Photoinduced Molecular Dynamics in Solution: Multiscale Modelling and the Link to Ultrafast Experiments

Gianluca Levi

Research output: Book/ReportPh.D. thesis

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Recent advancements in X-ray source technologies have opened up the possibility for directly observing photoinduced chemical reactions as they unfold on the femtosecond time scale. An increasing number of time-resolved X-ray scattering experiments are being directed toward uncovering the light-induced ultrafast dynamics of photocatalytic metal complexes in solution. In this scenario, theory and modelling are brought into play to offer assistance to the interpretation and analysis of intricate measured data. Besides, theoretical modelling is the key to the fundamental understanding of the atomistic mechanisms behind reaction dynamics in solution.

The work presented in this thesis deals with extending, benchmarking and applying a novel multiscale atomistic modelling strategy for simulating the structural dynamics of complex molecular systems. The method is based on the
direct Born-Oppenheimer Molecular Dynamics (BOMD) propagation of the nuclei
and treats solvent effects within a quantum mechanics/molecular mechanics
(QM/MM) framework.

The first part of the thesis shows how the QM/MM scheme is augmented to
include electronic excited states with arbitrary spin multiplicity using a ΔSCF
approach. We describe the testing and implementation of the method in the
GPAW DFT code, providing all prerequisite theoretical background. The robustness of the implementation and the computational expediency of GPAW
allow fast configurational sampling, overcoming the problem of statistical accuracy in excited-state BOMD simulations of systems as large as transition metal complexes.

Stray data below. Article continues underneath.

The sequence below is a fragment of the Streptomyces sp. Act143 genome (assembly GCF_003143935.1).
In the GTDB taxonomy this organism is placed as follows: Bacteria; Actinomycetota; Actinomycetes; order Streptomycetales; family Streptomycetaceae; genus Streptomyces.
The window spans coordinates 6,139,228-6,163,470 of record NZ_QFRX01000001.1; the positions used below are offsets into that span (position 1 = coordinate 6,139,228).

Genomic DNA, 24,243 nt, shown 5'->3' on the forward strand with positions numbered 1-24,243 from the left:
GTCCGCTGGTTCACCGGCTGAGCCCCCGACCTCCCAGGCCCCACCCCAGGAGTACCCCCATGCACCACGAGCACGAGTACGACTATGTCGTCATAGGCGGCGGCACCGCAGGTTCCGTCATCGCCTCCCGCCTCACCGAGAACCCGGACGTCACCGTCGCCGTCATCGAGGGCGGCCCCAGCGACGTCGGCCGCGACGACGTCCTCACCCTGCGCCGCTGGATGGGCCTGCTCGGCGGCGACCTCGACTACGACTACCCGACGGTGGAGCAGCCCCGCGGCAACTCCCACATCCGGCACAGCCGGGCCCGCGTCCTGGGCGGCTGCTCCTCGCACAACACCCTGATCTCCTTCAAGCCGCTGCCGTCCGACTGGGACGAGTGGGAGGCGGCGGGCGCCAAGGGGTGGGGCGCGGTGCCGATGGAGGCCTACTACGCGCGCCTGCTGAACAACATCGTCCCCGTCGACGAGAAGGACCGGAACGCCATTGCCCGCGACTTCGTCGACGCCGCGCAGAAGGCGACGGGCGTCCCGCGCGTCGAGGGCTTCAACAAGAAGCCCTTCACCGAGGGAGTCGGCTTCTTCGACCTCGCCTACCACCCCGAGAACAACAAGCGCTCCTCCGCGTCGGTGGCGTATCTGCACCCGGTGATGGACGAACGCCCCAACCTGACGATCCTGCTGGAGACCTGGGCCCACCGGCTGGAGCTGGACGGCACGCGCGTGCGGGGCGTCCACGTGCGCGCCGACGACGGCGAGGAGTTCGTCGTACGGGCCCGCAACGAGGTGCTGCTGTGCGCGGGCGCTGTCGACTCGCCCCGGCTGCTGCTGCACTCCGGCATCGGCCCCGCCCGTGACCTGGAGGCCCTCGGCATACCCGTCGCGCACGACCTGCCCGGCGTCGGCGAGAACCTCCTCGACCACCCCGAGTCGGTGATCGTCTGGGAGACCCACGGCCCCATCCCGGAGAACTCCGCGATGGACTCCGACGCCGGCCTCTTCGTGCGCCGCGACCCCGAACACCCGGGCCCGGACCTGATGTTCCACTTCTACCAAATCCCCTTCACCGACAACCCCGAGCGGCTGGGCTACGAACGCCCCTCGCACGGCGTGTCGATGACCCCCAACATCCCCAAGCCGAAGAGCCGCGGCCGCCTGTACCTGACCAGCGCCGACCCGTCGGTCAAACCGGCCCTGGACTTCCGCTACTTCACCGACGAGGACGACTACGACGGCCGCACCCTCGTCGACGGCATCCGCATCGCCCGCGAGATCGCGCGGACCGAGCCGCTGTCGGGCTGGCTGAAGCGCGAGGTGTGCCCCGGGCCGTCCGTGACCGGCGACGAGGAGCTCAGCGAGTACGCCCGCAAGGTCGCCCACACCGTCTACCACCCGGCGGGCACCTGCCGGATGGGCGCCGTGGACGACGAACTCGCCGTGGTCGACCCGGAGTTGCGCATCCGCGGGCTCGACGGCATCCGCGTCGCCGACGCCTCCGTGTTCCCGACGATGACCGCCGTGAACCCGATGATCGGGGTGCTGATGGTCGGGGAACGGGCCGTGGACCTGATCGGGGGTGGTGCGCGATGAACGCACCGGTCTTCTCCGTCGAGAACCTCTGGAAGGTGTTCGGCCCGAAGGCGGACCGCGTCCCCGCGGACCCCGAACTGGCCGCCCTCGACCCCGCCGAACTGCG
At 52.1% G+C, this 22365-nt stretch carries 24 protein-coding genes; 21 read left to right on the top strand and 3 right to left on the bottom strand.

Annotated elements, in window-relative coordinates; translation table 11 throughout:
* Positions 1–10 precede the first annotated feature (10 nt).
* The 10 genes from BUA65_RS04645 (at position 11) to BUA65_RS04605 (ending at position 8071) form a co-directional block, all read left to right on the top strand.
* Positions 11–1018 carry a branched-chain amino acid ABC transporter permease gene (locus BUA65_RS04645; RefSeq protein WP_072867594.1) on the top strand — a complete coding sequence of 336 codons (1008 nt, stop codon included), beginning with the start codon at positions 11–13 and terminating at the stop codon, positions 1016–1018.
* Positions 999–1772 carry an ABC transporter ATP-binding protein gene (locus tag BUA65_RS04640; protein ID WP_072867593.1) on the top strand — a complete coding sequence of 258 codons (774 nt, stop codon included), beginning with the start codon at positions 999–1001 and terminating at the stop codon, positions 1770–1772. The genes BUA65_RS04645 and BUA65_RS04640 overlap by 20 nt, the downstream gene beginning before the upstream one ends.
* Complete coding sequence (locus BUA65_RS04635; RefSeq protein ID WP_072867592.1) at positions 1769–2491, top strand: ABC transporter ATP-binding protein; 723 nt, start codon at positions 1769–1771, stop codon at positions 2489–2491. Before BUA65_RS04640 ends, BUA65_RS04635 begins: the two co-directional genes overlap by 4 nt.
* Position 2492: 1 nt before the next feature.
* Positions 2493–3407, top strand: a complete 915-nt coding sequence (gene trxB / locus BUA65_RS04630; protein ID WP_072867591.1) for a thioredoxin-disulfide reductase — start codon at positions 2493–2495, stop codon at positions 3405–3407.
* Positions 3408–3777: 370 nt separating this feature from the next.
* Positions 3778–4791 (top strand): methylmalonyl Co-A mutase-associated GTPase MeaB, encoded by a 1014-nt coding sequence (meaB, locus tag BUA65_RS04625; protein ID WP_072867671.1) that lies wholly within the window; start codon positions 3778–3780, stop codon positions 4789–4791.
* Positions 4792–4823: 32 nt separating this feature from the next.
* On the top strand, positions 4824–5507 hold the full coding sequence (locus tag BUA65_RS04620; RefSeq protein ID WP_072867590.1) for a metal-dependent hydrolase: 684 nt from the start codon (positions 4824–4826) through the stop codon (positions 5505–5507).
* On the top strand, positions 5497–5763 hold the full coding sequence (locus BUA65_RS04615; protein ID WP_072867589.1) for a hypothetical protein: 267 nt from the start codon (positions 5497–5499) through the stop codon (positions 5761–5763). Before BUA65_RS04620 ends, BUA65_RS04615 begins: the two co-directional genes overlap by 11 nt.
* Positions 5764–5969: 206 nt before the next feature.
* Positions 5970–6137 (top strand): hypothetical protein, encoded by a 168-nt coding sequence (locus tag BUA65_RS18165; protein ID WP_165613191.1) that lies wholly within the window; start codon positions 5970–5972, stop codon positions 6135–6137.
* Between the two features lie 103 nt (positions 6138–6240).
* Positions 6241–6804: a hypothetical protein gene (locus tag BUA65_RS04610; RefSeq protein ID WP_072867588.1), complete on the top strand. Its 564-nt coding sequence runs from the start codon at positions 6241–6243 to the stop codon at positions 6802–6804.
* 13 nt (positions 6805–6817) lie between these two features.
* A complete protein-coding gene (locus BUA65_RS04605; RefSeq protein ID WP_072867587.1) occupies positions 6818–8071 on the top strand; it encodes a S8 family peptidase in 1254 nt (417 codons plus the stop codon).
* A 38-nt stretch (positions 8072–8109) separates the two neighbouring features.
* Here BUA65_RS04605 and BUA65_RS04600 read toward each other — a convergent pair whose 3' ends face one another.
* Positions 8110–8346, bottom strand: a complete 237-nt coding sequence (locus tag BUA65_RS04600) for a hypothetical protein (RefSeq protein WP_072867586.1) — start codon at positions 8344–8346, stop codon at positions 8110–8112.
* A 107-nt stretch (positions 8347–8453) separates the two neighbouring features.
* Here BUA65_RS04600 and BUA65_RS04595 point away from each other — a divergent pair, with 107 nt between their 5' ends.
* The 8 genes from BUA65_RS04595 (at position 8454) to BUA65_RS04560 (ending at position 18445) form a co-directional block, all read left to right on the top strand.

The second part is dedicated to an investigation of the structure and dynamics
of a model photocatalyst, the diplatinum(II) complex [Pt2(P2O5H2)4]4-, abbreviated PtPOP. In doing that we make extensive use of the computational tools presented in the first part. First, we show how ΔSCF for the first time provides computational evidence that the lowest-lying singlet and triplet excited states have parallel potential energy surfaces (PESs) along the Pt-Pt coordinate. Then we highlight the synergy between time-resolved experiments and simulations in unravelling the photoinduced ultrafast dynamics of the complex in water.
QM/MM BOMD simulations are used to guide the analysis of X-ray DiffuseScattering (XDS) data measured at an X-ray free electron laser (XFEL), and toelaborate a semi-classical picture of ground-state hole dynamics that explainsthe experimental outcome. Finally, we take a step forward in the understandingof the excited-state vibrational relaxation in solution. We show, through thesimulations, that PtPOP after excitation does not retain the symmetry of theground state, as so far believed; and that excess Pt-Pt vibrational energy is firstdirected towards vibrational modes involving the ligands, while the role of thesolvent is to favour intramolecular vibrational energy redistribution (IVR) inthe complex.
Original languageEnglish
PublisherTechnical University of Denmark
Number of pages221
Publication statusPublished - 2018

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